We have a home! Despite my general negativity towards social media, we have our beautiful new home because a living angel responded to a desperate Facebook plea. So it does work for forces of good sometimes after all.
I have had many realisations since our move at the beginning of November – mainly that I don’t hate Chorlton like I thought I did, I just hated living in an area that left me feeling like an utter failure, surrounded by people who have more than we could ever dream of having. All our lives we are told that if you work hard then you will be rewarded but I started to see that this wasn’t at all true – my partner and I work just as hard (if not harder) than some people and I suppose I was just trying to figure out why some people seemed to Do Life better than we are doing.
We have moved to an area which some people in Chorlton enjoy being negative about – more than likely having never actually ventured up here, but I guess being disparaging about this area makes them feel better about paying crazy money for their houses in a different part of Chorlton less than 5 minutes drive away. I have never quite understood the attitude towards this area – I know that there were social problems here during some of the less favourable periods of Manchester’s history, but I have lived in Chorlton for over a decade and I don’t recall any major issues on this estate in that time. So far we have found it to be peaceful and friendly…and we have a neighbour who occasionally blasts out Roy Orbison which is an added bonus in my eyes.
The contrast between our previous domestic life and our new life is pretty much immeasurable. I know it sounds like a crass comparison, but our old home was akin to a Delhi slum when compared to the gilded palaces that surrounded us. We lived on the same road as a bloody TV chef so I always felt like a bit of an interloper. Without seeing our old house, I know it is hard to comprehend but it truly was not an easy or enjoyable place to live in. It was only after we started to move out that we found out about the asbestos in the ceiling and learnt that it was structurally unsafe. Our old home also seemed to be the wasteland at the centre of never-ending loft conversions, fancy extensions and general home improvements all around us. This only served to make me feel more like one of life’s losers – I couldn’t afford a home there full stop, let alone be able to return the favour of the never-ending noise of hammering and drilling.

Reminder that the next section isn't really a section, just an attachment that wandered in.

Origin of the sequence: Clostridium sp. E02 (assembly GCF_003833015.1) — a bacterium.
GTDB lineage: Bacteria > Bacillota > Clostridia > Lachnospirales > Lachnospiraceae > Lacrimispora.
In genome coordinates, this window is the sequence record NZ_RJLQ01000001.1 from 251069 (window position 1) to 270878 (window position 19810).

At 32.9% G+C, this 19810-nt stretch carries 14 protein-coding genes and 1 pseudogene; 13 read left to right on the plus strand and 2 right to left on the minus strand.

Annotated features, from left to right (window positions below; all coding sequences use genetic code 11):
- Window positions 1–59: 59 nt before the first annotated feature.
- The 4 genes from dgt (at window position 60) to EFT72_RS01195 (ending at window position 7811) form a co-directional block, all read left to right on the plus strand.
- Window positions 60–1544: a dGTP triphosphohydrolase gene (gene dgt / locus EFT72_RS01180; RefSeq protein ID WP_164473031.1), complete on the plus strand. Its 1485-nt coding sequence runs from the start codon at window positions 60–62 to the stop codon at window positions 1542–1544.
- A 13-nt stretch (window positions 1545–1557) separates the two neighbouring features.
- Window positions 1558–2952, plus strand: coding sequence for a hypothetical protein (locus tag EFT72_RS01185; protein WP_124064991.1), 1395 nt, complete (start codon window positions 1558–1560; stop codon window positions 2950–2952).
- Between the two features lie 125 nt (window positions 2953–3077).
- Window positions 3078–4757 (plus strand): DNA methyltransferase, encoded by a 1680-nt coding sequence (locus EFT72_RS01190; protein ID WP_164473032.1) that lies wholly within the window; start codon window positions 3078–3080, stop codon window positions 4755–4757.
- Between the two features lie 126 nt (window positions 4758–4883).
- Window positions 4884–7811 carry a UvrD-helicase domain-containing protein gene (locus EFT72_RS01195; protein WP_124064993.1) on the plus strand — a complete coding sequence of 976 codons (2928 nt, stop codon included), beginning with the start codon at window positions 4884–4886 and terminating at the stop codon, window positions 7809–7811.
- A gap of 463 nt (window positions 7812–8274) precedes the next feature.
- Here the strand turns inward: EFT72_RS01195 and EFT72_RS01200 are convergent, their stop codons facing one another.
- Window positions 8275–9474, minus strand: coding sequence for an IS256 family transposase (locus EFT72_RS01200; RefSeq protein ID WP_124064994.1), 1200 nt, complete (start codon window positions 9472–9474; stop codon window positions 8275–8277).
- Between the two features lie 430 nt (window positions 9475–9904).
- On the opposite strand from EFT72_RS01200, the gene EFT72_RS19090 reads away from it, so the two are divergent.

We lived in that house because it was cheap. And by cheap I mean it was half rental price it could of been if it had been structurally safe and didn’t have massive cracks across the ceiling and walls or if it had a kitchen without slugs or if it had glass in the windows which fitted the frames or if it didn’t have an ancient boiler which I lived in fear of. But for the privilege of paying less rent, we had to do everything in that house ourselves (even asking the landlord’s agent to get our dodgy ancient boiler service was laughed at). Like I said, it was not a happy place to return to at the end of a busy day at work.
When my partner and I look back we wonder why we stayed there for so long. It seems like utter madness now that we live where we do. Although we are paying more for our new home, it is worth every penny – sometimes being forced into making a decision works out for the best.
But the most eye-opening realisation during this whole moving house episode has been other people’s reactions when I tell them where we have moved to. Over the last month I have seen a wide range of sad, pitying looks, alongside looks of abject horror and have heard a range of high-pitched ‘Why?!’s and ‘Oh no!’s from people who seem to have mistaken this part of Chorlton for Aleppo. I set them straight, of course, but what I really want to say is that just because I can’t afford to pay 350 grand for a terrace house (and don’t even want to), it does not make me a lesser human being than you.